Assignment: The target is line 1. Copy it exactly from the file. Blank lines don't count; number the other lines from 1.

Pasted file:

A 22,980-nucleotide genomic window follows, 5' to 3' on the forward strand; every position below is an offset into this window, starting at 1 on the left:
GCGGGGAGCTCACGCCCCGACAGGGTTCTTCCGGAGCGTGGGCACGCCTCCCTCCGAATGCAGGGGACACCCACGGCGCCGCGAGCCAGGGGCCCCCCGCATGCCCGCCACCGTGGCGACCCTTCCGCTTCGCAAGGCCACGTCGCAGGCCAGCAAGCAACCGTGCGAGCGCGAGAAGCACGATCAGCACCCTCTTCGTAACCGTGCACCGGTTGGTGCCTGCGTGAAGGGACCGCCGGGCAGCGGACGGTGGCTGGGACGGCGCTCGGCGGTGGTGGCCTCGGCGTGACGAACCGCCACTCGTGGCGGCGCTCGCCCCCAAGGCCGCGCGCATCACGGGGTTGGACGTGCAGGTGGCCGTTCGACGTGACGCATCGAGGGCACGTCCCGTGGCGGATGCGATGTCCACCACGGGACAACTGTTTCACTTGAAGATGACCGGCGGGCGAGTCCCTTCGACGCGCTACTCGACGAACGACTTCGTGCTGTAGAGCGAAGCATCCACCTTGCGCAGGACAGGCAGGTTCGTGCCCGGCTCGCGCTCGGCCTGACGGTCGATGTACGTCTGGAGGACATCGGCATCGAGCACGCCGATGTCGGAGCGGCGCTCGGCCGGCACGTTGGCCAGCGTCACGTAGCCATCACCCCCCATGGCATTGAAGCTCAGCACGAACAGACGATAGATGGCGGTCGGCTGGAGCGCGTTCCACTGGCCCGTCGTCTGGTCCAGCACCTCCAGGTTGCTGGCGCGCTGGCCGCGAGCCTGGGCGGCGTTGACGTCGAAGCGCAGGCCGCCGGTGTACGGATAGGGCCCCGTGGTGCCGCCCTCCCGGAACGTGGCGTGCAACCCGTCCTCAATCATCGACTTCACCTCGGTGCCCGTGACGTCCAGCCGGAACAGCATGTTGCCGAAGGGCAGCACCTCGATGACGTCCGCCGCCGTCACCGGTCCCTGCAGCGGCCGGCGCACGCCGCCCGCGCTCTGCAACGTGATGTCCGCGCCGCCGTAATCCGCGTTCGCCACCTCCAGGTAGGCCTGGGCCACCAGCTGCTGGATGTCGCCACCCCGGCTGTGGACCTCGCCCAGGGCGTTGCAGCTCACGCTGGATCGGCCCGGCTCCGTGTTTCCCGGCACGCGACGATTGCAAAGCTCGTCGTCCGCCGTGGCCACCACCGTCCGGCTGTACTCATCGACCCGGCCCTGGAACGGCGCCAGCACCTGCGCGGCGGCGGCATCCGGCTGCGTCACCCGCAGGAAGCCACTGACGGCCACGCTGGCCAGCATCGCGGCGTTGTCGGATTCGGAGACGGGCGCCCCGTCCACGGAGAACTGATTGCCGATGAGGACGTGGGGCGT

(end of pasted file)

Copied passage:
A 22,980-nucleotide genomic window follows, 5' to 3' on the forward strand; every position below is an offset into this window, starting at 1 on the left: